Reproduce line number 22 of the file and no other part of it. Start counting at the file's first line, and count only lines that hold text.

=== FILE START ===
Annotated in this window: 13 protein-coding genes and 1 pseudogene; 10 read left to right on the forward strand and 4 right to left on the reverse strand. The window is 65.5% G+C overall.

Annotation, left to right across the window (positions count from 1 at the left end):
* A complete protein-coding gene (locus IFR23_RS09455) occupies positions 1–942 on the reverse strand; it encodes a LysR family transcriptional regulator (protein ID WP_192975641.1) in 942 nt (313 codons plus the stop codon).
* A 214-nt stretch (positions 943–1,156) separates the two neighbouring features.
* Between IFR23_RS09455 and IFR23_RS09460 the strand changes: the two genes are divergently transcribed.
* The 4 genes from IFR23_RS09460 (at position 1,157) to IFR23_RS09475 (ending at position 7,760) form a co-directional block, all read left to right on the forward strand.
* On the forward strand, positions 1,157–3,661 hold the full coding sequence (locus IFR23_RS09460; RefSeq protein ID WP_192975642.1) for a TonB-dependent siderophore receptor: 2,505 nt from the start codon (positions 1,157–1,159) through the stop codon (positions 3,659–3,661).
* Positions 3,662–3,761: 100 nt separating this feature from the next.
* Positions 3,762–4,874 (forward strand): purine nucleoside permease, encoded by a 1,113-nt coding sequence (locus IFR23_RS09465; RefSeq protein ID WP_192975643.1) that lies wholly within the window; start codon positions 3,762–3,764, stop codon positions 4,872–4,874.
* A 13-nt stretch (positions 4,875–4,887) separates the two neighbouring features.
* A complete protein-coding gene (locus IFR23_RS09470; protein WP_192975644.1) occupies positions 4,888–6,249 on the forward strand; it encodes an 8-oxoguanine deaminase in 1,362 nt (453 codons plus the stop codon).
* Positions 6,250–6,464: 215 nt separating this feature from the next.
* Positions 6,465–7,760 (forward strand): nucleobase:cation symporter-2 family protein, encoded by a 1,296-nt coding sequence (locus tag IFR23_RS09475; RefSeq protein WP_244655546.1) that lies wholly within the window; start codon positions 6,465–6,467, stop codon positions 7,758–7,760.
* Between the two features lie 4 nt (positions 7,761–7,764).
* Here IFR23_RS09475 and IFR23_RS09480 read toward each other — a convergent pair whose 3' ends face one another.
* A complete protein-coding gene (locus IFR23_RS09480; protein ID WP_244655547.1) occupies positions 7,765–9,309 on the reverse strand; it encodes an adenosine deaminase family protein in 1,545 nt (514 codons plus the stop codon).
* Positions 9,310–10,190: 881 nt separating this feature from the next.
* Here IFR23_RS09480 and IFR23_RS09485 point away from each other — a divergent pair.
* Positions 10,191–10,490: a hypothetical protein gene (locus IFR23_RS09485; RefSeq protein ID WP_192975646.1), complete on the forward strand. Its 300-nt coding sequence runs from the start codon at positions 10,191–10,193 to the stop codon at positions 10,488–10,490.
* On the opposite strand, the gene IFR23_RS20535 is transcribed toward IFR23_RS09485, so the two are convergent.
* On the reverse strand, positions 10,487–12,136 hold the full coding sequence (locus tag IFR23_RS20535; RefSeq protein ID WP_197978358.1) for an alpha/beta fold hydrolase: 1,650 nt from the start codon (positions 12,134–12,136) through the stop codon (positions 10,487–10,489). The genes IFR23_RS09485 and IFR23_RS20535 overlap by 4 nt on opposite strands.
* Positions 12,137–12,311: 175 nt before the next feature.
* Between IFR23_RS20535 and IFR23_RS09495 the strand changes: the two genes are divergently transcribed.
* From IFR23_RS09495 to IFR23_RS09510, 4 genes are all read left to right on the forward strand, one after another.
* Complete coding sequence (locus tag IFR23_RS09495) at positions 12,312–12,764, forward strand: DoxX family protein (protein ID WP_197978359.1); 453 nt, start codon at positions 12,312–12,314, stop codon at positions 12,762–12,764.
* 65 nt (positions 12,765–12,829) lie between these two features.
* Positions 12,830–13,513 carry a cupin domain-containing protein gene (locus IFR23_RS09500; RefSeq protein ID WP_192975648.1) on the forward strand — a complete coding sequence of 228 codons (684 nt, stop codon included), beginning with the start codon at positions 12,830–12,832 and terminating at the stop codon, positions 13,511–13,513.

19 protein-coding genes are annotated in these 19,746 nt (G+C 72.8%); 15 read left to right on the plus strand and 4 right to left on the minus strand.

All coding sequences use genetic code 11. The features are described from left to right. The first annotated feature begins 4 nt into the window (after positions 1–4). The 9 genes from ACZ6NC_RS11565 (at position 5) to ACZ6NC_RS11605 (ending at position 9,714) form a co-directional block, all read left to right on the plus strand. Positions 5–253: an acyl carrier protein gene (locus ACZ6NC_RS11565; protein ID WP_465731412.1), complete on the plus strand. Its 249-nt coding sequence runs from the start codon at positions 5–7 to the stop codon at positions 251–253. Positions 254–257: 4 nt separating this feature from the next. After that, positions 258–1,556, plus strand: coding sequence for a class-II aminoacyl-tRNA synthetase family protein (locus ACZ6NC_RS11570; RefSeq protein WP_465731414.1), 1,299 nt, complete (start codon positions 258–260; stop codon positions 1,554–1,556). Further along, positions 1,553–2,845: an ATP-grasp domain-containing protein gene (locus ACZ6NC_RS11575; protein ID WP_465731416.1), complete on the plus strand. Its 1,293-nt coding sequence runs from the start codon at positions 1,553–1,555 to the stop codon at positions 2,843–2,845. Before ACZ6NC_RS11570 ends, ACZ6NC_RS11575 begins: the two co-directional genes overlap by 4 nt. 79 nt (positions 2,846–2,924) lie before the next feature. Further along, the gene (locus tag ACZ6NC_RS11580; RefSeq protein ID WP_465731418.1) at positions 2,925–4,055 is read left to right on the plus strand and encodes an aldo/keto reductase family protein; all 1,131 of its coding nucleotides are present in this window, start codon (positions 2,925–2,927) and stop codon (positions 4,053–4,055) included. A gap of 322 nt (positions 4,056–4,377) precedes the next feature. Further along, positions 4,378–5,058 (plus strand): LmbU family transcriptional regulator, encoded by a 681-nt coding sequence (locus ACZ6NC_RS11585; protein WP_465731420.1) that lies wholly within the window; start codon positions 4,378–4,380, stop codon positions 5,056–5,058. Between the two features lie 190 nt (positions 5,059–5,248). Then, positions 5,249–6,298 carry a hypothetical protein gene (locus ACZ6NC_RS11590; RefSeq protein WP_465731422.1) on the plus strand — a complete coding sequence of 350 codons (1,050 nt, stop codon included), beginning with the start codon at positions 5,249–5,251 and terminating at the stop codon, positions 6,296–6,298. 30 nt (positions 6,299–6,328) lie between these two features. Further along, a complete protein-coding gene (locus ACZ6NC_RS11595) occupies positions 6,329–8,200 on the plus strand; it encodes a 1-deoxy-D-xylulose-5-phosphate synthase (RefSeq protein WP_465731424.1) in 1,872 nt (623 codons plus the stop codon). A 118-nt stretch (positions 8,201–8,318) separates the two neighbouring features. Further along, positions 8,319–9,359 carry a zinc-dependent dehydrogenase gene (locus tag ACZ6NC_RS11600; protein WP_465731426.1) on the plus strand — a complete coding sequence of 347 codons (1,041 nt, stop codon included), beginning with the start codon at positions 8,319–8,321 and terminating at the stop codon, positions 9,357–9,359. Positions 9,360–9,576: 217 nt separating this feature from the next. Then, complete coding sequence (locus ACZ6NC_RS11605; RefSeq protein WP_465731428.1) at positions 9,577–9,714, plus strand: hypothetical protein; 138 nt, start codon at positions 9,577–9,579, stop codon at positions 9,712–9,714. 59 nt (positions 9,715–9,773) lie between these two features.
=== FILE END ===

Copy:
* Positions 12,137–12,311: 175 nt before the next feature.